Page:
Gilad Sharon's lawyers brought boxes of documents to the national fraud squad in time to meet a Tuesday deadline set by the Israeli Supreme Court, police spokesperson Gil Kleiman confirmed.
Police investigators told the court the documents could prove Sharon,75, and his two sons used a $1.5 million loan
from a South African friend as collateral to repay alleged illicit contributions to Sharon's 1999 campaign for the Likud
They also could shed light on what police say was a bid by a developer, with Likud ties, to buy a Greek island resort with the help of Sharon when he was foreign minister by employing his son Gilad and donating to his campaign fund.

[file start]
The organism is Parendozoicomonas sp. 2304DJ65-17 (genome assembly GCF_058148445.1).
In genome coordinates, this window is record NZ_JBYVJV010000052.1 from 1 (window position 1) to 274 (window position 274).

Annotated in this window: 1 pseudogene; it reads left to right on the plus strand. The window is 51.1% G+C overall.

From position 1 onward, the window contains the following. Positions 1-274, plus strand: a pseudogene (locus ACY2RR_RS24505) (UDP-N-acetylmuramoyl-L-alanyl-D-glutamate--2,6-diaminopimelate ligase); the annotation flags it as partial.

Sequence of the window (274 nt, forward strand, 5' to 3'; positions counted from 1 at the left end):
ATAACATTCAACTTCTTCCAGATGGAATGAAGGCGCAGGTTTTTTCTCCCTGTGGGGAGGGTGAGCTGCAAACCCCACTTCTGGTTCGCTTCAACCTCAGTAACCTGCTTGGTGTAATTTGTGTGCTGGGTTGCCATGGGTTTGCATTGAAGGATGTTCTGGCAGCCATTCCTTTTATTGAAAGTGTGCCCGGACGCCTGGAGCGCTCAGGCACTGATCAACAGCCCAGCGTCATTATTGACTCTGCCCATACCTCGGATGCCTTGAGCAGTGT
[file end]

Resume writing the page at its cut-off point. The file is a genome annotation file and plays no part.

The prime minister has denied any wrongdoing and promised to cooperate with investigators. Before the handover of documents today, Gilad Sharon and his older brother Omri, 39, had insisted on their right to remain silent.
"These are the documents we requested," Kleiman said. "We will go over them and see whether they are relevant to the case."
Political commentators say that while Sharon's image has been tarnished by the scandal, he faces no imminent risk of
being ousted as he still enjoys broad public support for his tough approach to a three-year-old Palestinian uprising.
But a recent poll found a majority of Israelis would favour Sharon resigning if evidence of misconduct was unearthed.